Page:Popular Science Monthly Volume 30.djvu/140

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128
THE POPULAR SCIENCE MONTHLY.

ject," she then says, "has been to gain for my pupils from this study, not merely knowledge, but all the mental discipline it could afford. In order to accomplish this, I have made it an invariable principle to make them do all the observing, all the thinking, possible. They have watched the heavenly bodies to discover their appearance and motions, and then I led them on to discuss the causes. It has been genuine inductive study, so far as it has gone. My own work seemed very simple; but it occasioned me a great deal of observation, thought, and study. I have simply kept them on the track." This book is intended to aid other teachers in the performance of that duty, and to help the pupil too. In it, an efficient, easy, well-tried plan for teaching the constellations is described, the use of which will obviate the necessity of a teacher doing work out of school-hours, by enabling students to become independent observers; careful directions are given when, how, and where to find the heavenly bodies; and their motions are described in the order in which they can be seen by an observer, and in familiar language. Thus the student is excited to thought. He is prompted to see for himself, and then can not avoid the inquiry what it all means. In order that his inquiries may take the right direction, facts are in the book stated first, and theory is given afterward, as a deduction from the facts. The selection of subjects for the student's thinking is a little different from that of other school astronomies. The general principle governing it is to make the student understand what he can see. Miss Bowen has also sought to make her book of use to those instructors who have little or no practical knowledge of the science, but who would improve if the text-book were a guide to observation, and to the increasing class of young people out of school who would study the stars for themselves if they had suitable leading.


A Farmer's View of a Protective Tariff. By Isaac W. Griscom. Woodbury, N. J.: Published by the author. Pp. 53.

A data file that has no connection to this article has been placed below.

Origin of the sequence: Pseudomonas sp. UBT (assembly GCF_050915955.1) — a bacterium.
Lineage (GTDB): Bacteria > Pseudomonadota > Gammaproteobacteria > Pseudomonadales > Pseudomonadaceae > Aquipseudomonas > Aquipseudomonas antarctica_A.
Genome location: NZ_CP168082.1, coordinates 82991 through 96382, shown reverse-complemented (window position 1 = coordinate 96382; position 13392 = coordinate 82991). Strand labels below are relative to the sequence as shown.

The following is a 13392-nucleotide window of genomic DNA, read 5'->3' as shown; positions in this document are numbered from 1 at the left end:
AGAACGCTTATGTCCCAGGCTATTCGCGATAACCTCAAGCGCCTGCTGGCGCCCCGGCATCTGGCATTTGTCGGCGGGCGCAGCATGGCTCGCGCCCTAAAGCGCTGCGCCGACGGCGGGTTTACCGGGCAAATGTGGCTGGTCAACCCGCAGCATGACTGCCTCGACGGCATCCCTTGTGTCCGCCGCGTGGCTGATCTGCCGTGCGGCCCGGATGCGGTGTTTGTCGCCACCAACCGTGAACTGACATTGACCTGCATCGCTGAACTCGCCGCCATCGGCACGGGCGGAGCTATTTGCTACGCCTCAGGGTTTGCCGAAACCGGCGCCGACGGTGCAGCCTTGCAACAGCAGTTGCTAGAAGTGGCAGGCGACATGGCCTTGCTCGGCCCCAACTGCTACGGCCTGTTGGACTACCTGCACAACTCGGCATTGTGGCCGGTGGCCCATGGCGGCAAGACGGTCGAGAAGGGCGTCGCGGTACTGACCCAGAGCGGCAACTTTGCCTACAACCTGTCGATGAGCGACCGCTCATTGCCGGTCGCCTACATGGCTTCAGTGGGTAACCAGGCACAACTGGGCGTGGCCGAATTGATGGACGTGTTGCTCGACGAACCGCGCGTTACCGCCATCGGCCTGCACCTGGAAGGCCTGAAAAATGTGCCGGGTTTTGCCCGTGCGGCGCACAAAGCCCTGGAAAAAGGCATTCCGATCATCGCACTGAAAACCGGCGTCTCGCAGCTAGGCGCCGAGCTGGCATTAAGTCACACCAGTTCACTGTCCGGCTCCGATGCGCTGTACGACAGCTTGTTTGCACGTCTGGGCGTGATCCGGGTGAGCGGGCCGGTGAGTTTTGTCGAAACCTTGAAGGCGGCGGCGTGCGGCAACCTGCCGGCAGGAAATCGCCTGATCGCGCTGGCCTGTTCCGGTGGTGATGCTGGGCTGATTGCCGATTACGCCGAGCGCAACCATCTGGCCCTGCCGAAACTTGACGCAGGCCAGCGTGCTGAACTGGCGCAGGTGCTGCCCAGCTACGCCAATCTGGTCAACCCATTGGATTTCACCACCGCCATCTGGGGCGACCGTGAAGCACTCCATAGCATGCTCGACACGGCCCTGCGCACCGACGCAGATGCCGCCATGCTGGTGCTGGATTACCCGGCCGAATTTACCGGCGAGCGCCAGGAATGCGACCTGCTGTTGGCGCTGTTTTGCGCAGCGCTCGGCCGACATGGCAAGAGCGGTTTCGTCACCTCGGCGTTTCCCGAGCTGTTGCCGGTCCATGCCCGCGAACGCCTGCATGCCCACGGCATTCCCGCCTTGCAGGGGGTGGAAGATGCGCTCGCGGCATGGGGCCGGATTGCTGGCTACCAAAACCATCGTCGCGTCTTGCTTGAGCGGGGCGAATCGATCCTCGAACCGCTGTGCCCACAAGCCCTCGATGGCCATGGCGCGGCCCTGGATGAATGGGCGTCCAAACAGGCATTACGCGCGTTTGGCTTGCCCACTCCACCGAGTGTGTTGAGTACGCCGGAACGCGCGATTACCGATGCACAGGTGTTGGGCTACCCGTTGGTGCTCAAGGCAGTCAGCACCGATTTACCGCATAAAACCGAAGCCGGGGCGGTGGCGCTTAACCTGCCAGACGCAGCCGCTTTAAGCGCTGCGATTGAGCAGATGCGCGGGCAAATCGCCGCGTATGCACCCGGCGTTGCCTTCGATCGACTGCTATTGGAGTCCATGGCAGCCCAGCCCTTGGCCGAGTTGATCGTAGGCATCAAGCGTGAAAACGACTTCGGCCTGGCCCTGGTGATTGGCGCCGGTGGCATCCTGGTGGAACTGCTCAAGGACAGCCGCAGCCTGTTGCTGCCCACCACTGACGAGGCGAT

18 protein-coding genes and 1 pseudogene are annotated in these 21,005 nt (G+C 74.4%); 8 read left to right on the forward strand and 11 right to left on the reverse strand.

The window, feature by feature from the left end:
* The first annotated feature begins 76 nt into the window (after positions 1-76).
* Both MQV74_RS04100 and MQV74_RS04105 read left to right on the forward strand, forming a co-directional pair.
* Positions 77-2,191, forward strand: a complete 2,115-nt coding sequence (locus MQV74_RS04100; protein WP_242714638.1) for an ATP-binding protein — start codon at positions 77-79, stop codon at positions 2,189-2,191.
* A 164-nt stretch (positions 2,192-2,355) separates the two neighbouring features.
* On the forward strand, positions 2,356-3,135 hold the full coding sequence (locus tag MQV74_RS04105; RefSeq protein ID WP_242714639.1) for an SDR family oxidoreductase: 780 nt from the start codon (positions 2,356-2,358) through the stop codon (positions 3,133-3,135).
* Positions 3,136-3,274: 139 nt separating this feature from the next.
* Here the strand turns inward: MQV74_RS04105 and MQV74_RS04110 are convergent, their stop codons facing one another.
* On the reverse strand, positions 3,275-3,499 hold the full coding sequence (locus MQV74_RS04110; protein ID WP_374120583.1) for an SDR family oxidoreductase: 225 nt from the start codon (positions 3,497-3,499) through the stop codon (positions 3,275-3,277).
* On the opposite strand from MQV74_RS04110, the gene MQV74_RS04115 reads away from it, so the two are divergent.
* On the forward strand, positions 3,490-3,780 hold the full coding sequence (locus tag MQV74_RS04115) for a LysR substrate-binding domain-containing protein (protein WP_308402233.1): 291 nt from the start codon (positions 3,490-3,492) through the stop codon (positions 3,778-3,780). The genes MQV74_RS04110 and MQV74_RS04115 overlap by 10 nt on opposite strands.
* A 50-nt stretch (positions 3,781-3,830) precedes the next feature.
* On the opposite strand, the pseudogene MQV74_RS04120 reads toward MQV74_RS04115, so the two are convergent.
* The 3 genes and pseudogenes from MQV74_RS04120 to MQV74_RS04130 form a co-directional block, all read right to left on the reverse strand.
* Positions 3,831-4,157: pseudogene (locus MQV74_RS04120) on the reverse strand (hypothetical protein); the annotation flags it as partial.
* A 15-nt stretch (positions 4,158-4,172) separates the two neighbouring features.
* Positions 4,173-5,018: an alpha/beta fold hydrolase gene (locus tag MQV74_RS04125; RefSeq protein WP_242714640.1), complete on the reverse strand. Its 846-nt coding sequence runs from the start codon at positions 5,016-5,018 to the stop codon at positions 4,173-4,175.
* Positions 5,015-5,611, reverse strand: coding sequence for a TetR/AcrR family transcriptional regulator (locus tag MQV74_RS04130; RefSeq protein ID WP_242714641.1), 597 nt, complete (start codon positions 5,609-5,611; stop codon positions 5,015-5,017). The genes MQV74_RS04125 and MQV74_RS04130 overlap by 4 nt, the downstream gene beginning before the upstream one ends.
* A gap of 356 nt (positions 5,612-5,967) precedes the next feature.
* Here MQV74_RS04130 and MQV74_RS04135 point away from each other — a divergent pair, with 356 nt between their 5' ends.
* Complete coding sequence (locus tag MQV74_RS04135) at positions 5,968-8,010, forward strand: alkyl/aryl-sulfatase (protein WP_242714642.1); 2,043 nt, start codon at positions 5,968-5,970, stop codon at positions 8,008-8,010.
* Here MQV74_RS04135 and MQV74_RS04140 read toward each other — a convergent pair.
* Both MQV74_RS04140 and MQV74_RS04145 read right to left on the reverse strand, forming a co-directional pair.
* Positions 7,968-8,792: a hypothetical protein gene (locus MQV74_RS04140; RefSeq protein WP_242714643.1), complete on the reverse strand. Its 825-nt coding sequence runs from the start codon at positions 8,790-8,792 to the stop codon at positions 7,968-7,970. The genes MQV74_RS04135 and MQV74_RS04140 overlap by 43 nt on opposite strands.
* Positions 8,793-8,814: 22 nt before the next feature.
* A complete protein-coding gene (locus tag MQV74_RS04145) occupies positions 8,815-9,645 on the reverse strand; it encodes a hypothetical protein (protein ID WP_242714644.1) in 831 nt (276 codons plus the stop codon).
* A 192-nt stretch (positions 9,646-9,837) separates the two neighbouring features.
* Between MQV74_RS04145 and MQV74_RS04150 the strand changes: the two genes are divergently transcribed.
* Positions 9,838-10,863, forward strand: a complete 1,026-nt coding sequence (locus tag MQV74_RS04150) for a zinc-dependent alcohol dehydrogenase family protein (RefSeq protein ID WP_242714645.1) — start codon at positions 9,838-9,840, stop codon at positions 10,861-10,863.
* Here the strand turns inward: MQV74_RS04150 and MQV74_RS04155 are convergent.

It would be hard to find in the literature of political economy an author who has written about the protective tariff with a clearer head than this "farmer." The basis of his thesis is that, agriculture having been recognized on all sides as by far the most important business interest in the nation, it has followed that one of the main arguments in favor of maintaining a protective tariff has been, that it would aid agriculture by creating increased home consumption with steady and remunerative prices for the farmer's products. "This looks very well, to be sure, as a theory, but, after twenty years' experience, the agriculturist finds himself getting no more (a good deal less, in fact) for his products than before the civil war; and, with his necessary expenses very much greater than then, he naturally begins to wonder if there was not something wrong in the original calculation." Mr. Griscom then proceeds to show that there was something wrong there, and wherein it lay.


The Rear-Guard of the Revolution. By Edmund Kirke. New York: D. Appleton & Co. Pp. 317. Price, $1.50.

This work presents a chapter in American history of which not so much is known as ought to be, but which, if the view the author takes of it is correct, is of exceeding importance. It embodies the history of three of the pioneers of the central region of the United States, who, "clad in buck-skin hunting-shirts and leading inconsiderable forces to battle in the depths of a far-away forest, not only planted civilization beyond the Alleghanies, but exerted a most important influence in shaping the destinies of this country." They were John Sevier, Isaac Shelby, and James Robertson, "all of them characters worthy of the most heroic ages, and so exactly adapted to the work which had to be done that the conclusion is irresistible that they were, like Lincoln and Washington, 'providential men.' . . . Their slender forces trod silently the Western solitudes, and their greatest battles were insignificant skirmishes, never reported beyond the mountains; but their deeds were pregnant with consequences that will be felt along the coming centuries." These ascriptions are justified, in the airthor's mind, by the conclusion at which he has arrived from his studies, that two of the men thrice saved the country by thwarting the British plan to envelop and crush the Southern colonies, and by turning the